subscribe to the RSS Feed

Monday, April 24, 2017

You Must Be Rich Theory

Posted by Tim Stobbs on August 6, 2009

I was recently at a family event where I found out a distant relative of mine actually retired in their late forties.  It was amusing to watch the response from some of my family.  One of them in particular instantly said “Oh, they must have won some money or something.  They must be rich to retire that early.”

I tried to point out they might have just lived below their means for a while and saved it up, but that family member won’t have any of it.  It was like they couldn’t conceive of the idea that if you save for a long period of time and don’t spend like mad that it is entirely possible to retire just before 50.  The person in question suffers from the “You must be rich” theory.

For people caught in the trap of that theory they really honestly don’t get it.   They can’t conceive that is it is possible to not spend a good chunk of your income and instead save it.  Or perhaps they don’t understand the miracle of compound interest.  Or perhaps they lack the idea you can live off less than $30,000 a year and be happy. Something is lacking in their mind to understand that just about everyone can become rich slowly.  Not by winning the money, but investing slowly over decades until you no longer need to work.   Honestly I’ve never sure which concept is missing from their understanding.  In any case those are the people that will work until they are 65 or later because they assume they need to.

People like this often don’t understand money and don’t want to understand it.  As such they are often doomed to lose it to good advertising or salespeople pushing high fee investments.  Then they wonder why they don’t have any money to save when they are literally bleeding cash from a thousand small places.

What frustrates me the most the “you must be rich” theory is the label is often wrong.  Some people aren’t rich with huge sums of money to their name who leave work a bit early.  Instead they often live modestly because they have modest income from investments and/or pensions.  It also frustrates me that I won’t be able to share my good fortune later on in life with people that this.  They won’t understand it, so why bother telling them.  Instead I’ll just say I changed careers, which will be true.  I just might not get paid for my next one after I retire.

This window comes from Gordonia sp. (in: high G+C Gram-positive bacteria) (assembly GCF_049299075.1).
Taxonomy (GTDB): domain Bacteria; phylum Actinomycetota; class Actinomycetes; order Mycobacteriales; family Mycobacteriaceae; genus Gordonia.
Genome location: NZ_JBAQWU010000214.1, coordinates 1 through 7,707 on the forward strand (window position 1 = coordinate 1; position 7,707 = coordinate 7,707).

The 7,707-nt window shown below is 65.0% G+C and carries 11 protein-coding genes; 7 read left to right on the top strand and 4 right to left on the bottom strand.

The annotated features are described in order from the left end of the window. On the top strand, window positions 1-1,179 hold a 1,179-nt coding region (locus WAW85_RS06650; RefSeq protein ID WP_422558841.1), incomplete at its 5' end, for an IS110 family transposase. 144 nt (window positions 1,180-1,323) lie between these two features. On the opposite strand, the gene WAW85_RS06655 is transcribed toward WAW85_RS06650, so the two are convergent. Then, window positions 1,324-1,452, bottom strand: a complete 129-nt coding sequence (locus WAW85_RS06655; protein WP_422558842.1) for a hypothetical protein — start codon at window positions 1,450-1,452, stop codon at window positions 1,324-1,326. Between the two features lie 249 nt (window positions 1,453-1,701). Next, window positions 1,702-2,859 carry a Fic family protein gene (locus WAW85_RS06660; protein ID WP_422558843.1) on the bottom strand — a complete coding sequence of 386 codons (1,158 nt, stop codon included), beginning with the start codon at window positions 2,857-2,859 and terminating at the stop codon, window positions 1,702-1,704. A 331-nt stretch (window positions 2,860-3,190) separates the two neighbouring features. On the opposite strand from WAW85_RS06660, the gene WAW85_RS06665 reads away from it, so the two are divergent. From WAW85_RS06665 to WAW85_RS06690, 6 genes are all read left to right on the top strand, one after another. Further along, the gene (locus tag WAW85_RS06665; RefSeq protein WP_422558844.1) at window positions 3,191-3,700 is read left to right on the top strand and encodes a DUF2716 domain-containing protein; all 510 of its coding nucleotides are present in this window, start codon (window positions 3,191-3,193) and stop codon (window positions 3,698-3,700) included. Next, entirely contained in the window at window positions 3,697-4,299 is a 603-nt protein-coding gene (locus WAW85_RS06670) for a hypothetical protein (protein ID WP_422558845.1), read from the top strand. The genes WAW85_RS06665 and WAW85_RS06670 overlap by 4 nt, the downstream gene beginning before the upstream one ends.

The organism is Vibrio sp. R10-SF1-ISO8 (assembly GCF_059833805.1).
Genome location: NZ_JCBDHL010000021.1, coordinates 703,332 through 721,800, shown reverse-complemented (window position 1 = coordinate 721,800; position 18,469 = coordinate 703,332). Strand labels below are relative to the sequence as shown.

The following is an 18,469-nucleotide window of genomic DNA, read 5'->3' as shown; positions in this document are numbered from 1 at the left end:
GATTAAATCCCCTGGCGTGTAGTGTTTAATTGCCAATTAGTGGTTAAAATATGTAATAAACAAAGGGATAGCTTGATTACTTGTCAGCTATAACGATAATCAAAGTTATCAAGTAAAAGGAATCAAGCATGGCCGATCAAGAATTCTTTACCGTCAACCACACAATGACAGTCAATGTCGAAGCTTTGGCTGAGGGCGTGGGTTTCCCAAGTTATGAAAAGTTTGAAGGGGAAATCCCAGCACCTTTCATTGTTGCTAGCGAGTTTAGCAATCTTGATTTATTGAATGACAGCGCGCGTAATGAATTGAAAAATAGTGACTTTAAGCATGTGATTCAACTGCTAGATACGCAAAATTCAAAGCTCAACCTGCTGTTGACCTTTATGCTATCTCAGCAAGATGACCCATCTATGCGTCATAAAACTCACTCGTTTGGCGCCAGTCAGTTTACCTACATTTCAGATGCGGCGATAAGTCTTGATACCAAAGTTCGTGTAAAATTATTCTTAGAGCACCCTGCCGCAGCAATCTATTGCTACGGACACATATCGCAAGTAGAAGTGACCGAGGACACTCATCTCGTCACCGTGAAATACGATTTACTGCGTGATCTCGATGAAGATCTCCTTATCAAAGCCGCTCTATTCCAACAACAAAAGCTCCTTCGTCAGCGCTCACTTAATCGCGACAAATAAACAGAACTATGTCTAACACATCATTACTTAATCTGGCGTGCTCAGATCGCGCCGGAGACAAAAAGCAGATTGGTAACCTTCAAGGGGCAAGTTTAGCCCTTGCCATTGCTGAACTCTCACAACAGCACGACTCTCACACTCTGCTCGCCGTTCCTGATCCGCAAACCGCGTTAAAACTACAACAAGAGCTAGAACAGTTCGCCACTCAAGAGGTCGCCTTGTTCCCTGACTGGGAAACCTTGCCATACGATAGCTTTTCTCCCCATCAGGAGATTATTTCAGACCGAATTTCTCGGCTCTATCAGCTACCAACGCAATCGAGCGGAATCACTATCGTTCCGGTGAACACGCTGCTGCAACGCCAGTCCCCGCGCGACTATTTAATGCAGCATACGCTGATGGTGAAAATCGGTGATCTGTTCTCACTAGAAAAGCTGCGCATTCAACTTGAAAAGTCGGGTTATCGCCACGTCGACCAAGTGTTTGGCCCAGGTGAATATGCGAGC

So have you seen a suffer of “you must be rich” theory?  If so have you ever seen one see the light and get past it?

Comments

6 Responses to “You Must Be Rich Theory”
  1. Caitlin says:

    In any case those are the people that will work until they are 65 or later because they assume they need to.

    I would postulate that those are the people that will work until they are 65 or later because they do need to; in the sense that they did not save up nearly enough money over the years to retire any earlier than that.

  2. Retired Syd says:

    This is so true! Add to that, if you ARE retired young, people assume you are rolling in the dough, when actually that dough has to last the rest of your life. So while you may have been “rich” while you were still pulling down an annual salary, not so much anymore.

    My working friends have a lot more room for error than I do, but most people don’t see it that way.

  3. Jacqueline says:

    I’ve learned not to talk about my plans to retire (or semi-retire) later this year at the age of 44. If I hear one more person say “you’re so lucky” – I’ll scream…
    Meanwhile, they’re living in their $500k house (10% down!) with 2 new cars with loans and payments out the wazoo. I guess I am lucky – to have parents that taught me how to be frugal, and that I was “lucky” enough to start copying their ways with money in my 30’s.
    And I won’t be “rich” (in money) either – comfortable, but definitely not rich.

  4. Hazy says:

    People who suffer from lifestyle inflation
    have a different mind set.
    The more they earn,the more they spend,there is little left over to be saved.
    The gap between what they would need to retire early and what they actually have becomes too wide.
    Some sort of financial windfall would be required to close the gap.

    Of course,they could close the gap by controlling their spending and saving,but apparently this does not occur to them.

    You gotta feel sorry for the them.

  5. Canadian Dream says:

    Syd & Jacqueline,

    Well it appears the problem is wide spread. Thanks for the feedback. It’s nice to know I’m not the only one hitting this wall with people.

    Hazy,

    Good point. That might very well be the issue with these people.

    Thanks
    Tim

home | top